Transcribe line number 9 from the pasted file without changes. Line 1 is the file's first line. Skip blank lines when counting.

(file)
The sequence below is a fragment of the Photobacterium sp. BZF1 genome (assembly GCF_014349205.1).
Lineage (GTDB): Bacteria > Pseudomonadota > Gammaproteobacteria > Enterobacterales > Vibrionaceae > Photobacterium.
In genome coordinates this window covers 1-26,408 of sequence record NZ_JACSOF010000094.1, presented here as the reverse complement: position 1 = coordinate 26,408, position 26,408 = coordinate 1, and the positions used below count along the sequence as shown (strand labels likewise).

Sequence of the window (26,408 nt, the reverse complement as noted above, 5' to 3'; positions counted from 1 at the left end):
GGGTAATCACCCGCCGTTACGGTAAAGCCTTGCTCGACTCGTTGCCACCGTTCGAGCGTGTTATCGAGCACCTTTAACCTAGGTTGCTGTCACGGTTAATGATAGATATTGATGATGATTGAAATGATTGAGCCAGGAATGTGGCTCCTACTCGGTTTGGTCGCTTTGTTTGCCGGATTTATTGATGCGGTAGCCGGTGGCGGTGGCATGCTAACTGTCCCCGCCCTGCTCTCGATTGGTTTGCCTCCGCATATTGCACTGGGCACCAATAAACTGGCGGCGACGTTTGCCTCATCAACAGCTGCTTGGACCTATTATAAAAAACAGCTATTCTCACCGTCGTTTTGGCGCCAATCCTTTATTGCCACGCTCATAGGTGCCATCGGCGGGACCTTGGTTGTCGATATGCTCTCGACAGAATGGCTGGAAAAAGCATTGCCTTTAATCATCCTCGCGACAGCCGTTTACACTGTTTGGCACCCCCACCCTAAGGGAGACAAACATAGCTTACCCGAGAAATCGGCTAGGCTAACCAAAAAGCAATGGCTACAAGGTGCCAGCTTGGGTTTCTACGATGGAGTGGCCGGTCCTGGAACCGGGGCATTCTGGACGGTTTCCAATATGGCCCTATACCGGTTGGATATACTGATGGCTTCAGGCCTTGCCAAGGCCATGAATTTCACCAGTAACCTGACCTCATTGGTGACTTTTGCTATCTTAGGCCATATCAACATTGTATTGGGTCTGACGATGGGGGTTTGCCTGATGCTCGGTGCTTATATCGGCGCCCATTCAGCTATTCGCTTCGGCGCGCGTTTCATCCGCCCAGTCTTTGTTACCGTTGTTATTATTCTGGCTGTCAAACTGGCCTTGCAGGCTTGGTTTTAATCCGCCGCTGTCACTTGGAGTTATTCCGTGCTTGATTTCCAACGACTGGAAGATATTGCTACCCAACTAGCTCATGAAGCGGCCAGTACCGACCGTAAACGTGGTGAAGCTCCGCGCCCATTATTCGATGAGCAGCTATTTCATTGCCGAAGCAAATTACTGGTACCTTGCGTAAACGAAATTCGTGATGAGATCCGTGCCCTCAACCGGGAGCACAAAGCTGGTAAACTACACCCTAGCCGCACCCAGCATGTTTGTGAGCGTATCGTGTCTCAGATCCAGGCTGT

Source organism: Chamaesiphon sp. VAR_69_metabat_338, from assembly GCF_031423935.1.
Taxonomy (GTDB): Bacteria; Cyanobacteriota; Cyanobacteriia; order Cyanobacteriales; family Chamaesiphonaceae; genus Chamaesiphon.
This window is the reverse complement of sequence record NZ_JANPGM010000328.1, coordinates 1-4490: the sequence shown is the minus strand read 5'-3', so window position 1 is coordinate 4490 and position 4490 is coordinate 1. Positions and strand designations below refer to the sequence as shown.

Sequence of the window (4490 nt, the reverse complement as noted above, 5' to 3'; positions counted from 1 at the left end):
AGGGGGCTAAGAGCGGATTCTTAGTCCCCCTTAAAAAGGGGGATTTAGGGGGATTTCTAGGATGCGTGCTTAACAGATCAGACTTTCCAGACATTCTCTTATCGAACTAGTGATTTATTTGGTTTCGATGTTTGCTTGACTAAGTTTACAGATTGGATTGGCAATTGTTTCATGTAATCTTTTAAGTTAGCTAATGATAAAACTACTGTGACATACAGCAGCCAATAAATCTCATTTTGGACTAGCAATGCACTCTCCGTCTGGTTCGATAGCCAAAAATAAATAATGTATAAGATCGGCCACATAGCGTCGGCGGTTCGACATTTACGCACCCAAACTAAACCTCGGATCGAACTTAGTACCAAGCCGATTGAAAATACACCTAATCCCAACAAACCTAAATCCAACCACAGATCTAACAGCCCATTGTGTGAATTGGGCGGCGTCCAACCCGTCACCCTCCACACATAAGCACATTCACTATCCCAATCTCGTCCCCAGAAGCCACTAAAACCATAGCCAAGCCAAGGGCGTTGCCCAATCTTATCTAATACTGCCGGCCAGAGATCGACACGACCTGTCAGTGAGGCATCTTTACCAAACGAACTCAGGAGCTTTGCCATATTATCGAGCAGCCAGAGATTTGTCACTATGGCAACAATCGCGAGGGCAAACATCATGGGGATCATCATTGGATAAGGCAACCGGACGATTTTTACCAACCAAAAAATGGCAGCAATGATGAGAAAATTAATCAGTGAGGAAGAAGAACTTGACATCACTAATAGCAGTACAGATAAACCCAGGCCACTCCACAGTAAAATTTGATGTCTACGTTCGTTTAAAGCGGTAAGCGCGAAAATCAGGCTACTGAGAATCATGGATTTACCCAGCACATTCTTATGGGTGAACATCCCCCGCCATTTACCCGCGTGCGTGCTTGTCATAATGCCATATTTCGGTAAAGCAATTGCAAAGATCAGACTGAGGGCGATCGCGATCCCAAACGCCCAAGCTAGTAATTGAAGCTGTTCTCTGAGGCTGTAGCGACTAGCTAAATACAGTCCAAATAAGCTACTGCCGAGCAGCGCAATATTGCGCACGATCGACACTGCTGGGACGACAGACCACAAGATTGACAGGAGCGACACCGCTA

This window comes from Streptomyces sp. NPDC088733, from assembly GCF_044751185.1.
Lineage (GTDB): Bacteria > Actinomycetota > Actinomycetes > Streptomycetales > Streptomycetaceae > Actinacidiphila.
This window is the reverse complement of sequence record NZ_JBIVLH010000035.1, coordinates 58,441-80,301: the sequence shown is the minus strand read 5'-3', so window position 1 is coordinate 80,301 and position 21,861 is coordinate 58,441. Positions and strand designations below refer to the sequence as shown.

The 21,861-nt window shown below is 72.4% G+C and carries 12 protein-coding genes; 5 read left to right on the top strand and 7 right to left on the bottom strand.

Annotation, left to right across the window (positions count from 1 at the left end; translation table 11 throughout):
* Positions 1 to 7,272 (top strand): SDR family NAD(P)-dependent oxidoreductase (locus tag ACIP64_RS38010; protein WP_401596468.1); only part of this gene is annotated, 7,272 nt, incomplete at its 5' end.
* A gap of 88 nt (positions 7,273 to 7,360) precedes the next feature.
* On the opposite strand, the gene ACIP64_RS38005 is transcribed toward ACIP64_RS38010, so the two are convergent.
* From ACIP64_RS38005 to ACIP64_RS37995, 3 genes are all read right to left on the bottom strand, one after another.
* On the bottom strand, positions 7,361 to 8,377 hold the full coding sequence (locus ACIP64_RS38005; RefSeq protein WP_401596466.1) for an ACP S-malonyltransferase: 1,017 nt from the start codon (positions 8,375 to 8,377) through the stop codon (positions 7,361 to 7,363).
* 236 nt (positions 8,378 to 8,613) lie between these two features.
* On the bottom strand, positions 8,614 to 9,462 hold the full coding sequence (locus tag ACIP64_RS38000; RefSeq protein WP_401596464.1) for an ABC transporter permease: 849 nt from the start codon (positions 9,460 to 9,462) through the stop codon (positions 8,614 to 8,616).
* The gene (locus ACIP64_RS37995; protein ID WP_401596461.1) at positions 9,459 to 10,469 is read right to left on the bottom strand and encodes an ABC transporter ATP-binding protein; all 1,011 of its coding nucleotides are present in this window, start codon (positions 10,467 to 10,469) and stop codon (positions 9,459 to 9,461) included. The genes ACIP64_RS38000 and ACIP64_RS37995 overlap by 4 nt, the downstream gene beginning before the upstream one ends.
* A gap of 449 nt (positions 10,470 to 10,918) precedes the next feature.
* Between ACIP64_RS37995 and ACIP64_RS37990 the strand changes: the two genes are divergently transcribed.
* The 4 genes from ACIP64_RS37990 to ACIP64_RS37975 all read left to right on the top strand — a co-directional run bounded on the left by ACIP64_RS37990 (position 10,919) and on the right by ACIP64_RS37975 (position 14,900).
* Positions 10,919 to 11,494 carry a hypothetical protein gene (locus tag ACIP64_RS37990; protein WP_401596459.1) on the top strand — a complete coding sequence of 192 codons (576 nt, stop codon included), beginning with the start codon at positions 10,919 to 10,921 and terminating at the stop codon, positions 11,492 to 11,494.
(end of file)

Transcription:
Sequence of the window (4490 nt, the reverse complement as noted above, 5' to 3'; positions counted from 1 at the left end):